Trend #3: Police Officers and Department Leaders Will Make a Concerted Effort to Demonstrate That Police Are People Too
As a result of the developments we anticipate related to Trend #1, we also expect that law enforcement officers across the country will continue to make tangible adjustments in the tenor of their engagements with community members of all backgrounds. We anticipate that law enforcement officers, instead of becoming defensive or closing ranks in the face of criticism and distrust, will leverage social media and personal encounters to identify that they too are d part of the community fabric. The tenets of procedural justice – such as fairness, impartiality, giving voice and transparency – will shape the behaviors and tone of officers’ engagement with those they serve. While social media may have invited increased scrutiny of law enforcement, it can also enable law enforcement officers to hear and respond to the concerns of community members in real time. We further believe community members will respond positively to such active, constructive efforts to make connections.
Simply put, recent events have significant impact upon both community and law enforcement officers. There is a human factor in all police and community interactions. As a result, there will be hurdles for officers and the public to clear, but we believe 2017 will mark the start of improved police-community relations.
Trend #4: Legislation and Civil Litigation Will Shape How Governments and Departments View Social Media and Other Open-Source Information
We expect lawmakers, litigators and community members to continue to shape federal, state and local law and departmental policy over what information law enforcement agencies access and what events and encounters they record. Numerous organizations have been working to create model policies and protocols governing police use of social media data or video technology in the line of duty but there is still much work left to do. The pull of transparency in police actions is contrasted against that of the privacy of people who rely upon police for assistance.
In the digital age, users of social media platforms, including Facebook and Twitter, regularly share information on their geographic location, among other data. However, watchdog groups express concern that this data can allow law enforcement agencies to conduct discriminatory surveillance, curtail free speech or violate privacy rights. In addition, many law enforcement agencies have adopted dash cams or body-worn cameras to help improve transparency and accountability. Like the data collected from social media, the footage captured from these cameras presents some unexpected challenges to law enforcement agencies. In 2017 we expect to see legislators in state and federal bodies continue to entertain debate on the extent of privacy and the limits of law enforcement professionals. As it stands now, there is significant variance among agencies, local and state governments. We also anticipate seeing more consistent and clear policy recommendations made on how data and footage captured by law enforcement agencies should be used and accessed and how it should be stored.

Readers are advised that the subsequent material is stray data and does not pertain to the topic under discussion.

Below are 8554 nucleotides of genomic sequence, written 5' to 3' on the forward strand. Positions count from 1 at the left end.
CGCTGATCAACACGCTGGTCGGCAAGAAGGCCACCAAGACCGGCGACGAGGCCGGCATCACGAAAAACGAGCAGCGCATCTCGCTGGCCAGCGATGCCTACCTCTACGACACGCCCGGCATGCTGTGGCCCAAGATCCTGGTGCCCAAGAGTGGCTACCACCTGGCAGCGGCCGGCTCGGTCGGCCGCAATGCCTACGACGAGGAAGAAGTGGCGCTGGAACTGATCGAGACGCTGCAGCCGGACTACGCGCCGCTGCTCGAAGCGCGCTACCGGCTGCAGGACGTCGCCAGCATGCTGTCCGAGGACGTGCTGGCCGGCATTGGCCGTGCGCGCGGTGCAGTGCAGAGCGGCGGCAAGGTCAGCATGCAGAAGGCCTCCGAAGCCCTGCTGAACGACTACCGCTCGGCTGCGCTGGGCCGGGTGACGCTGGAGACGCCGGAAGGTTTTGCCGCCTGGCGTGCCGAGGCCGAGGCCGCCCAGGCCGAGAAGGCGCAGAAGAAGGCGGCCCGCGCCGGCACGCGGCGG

Trend #5: Law Enforcement Agencies Will Slow Down Adoption of New Technology but Speed Up Assessments of Their Quality and Benefits
Data-driven policing, which leverages data to predict crime, dramatically reshaped how we think about technology’s role in ensuring public safety. Today, a spate of new technologies such as ShotSpotter, body-worn cameras and Beware software are designed to help ensure public safety by providing critical information and documenting encounters. We believe 2017 will find law enforcement agencies and the communities they serve calling for a closer examination of the potential utilization, including specific gains – and risks – of such technologies.
Technology investment will be tempered with better evaluation of benefits. ShotSpotter, for example, has the reputation of effectively triangulating sound from gunfire to report incidents to local law enforcement, thereby helping departments allocate resources. In 2015, 62 cities implemented the technology, installing sensors on utility poles, light posts and buildings. However, ShotSpotter has its critics: some say the expensive technology alerts police to firecrackers and backfiring cars rather than gunfire. Others raise concern that the technology represents an invasion of privacy.
We do know that the implementation and use of body worn cameras (BWC) will continue to expand throughout the country. This technology will intersect with privacy and transparency (see Trend #1), and also how the technology will be used. Integration with reporting and computer-aided design (CAD) systems, public records use and investigative practices will be part of the discussion in 2017.
In 2017, we expect that a number of law enforcement agencies will dial back on their reliance upon and adoption of certain types of policing technology. Instead, we think agencies across the nation will take the time to engage in a more thorough review of the assumptions and limitations of technology, including welcoming public input early and often throughout the evaluation process.